Michigan, USA -- A123 Systems Inc., the electric car battery maker that received a $249 million federal grant, filed for bankruptcy protection after failing to make a debt payment that was due yesterday.
The filing may fuel further political debate over government financing of alternative-energy and transportation businesses. Federal grants and loans to companies including A123, Fisker Automotive Inc. and Tesla Motors Inc. have drawn scrutiny from congressional Republicans following the September 2011 bankruptcy filing ofsolar-panel maker Solyndra LLC two years after it received a $535 million loan guarantee from the U.S. Energy Department.
“This action is expected to allow the company to provide for an orderly sale of the automotive business assets and all other assets and business units,” A123 said in a press release. Johnson Controls Inc. plans to acquire A123’s automotive business assets in a deal valued at $125 million and will provide financing of $72.5 million to support A123’s continued operations, according to the release.
The company listed assets of $459.8 million and debt of $376 million as of Aug. 31 in Chapter 11 documents filed today in U.S. Bankruptcy Court in Wilmington, Delaware.
The Waltham, Massachusetts-based company said yesterday it expected to fail to make an interest payment due yesterday on $143.8 million of notes expiring in 2016.
A123 fell as much as 17 cents, or 73 percent, to 6 cents a share in over-the-counter trading as of 10:48 a.m.
A123, which received a $249.1 million federal grant in 2009 to build a U.S. factory, needed a financial lifeline after struggling with costs from a recall of batteries supplied to Fisker, the plug-in hybrid luxury carmaker. A123 announced in August that it was working on a deal with Wanxiang Group Corp., China’s largest auto-parts maker, for financing in exchange for a majority ownership stake.
Wanxiang plans to invest as much as $465 million in A123, giving the Hangzhou, China-based company a stake of as much as 80 percent, A123 said in an Aug. 16 statement. In yesterday’s filing, A123 said it was considering strategic alternatives including “one or more potential transactions” to address its liquidity problems. There is “no assurance” that A123 will be able to find a way to continue to operate its business as a going concern, the company said.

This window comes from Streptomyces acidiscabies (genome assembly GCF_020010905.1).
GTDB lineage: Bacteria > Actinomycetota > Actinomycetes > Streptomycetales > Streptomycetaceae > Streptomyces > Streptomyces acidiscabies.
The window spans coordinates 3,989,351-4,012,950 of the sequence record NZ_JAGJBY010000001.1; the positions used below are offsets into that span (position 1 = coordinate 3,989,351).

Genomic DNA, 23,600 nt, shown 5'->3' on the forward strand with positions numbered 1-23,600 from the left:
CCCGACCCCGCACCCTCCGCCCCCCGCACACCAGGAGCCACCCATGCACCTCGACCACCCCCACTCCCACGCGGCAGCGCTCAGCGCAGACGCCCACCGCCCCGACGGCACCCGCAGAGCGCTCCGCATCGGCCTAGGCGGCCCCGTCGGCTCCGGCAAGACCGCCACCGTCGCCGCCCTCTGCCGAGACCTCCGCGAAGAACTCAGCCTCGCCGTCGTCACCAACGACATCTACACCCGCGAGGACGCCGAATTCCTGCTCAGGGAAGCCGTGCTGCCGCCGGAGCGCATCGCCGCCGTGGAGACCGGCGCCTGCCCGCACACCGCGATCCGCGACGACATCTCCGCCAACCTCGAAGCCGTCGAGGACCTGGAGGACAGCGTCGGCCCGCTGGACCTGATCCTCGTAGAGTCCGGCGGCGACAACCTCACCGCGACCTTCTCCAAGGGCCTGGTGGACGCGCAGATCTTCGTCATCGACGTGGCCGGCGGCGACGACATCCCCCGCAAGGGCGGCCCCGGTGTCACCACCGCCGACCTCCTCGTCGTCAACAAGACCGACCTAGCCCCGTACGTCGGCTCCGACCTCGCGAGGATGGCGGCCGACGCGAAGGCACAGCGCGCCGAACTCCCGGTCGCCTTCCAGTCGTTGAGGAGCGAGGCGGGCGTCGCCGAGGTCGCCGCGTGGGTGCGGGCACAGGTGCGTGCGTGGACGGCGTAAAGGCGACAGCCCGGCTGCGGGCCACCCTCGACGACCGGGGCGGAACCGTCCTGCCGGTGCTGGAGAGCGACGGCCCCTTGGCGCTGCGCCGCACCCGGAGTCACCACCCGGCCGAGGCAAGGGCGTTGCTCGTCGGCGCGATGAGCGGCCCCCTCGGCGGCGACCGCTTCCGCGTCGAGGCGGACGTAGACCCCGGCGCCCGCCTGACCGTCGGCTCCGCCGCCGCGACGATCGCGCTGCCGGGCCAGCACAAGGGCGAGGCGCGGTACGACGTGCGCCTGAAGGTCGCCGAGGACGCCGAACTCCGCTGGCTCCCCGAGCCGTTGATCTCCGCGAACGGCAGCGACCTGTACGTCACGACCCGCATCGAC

The company and its debtor and non-debtor affiliates, collectively, have about 1,763 active employees, located in 10 facilities across the U.S., China and Germany, according to court papers. Its businesses consist of three primary business segments: transportation; grid energy storage; and commercial.
A123 Securities Corp., a non-operating company that holds a large portion of the company’s cash, and Grid Storage Holdings LLC, a shell entity formed “for the sole purpose of facilitating certain contemplated grid projects which ultimately were not completed,” also sought protection, according to court papers.
President Barack Obama called A123 Chief Executive Officer David Vieau and then-Michigan Governor Jennifer Granholm during a September 2010 event celebrating the opening of the plant in Livonia, Michigan, that the company received the U.S. grant to help build.
“This is about the birth of an entire new industry in America -- an industry that’s going to be central to the next generation of cars,” Obama said in the phone call, according to a transcript provided by the White House. “When folks lift up their hoods on the cars of the future, I want them to see engines and batteries that are stamped: Made in America.”
Electric-vehicle sales since 2011 totaled fewer than 50,000 through September, just 5 percent of Obama’s target to have 1 million such vehicles on U.S. roads by 2015.
The debtors’ two largest customers are Fisker and AES Energy Storage LLC and its affiliates, which accounted for about 26 percent and 24 percent of their total revenue during the year ended December 31, 2011, respectively, court papers show.
Republican presidential candidate Mitt Romney said last month that Obama has picked “losers” for alternative-energy loans and grants. His running mate, Paul Ryan, has called for all green-energy subsidies to be eliminated.
A123 has posted at least 14 straight quarterly losses. Its shares have fallen 85 percent this year to 24 cents at yesterday’s close in New York and traded at 16 cents at 8:29 a.m. before the start of regular trading.
The case is In re A123 Systems Inc., 12-49658, U.S. Bankruptcy Court, District of Delaware (Wilmington).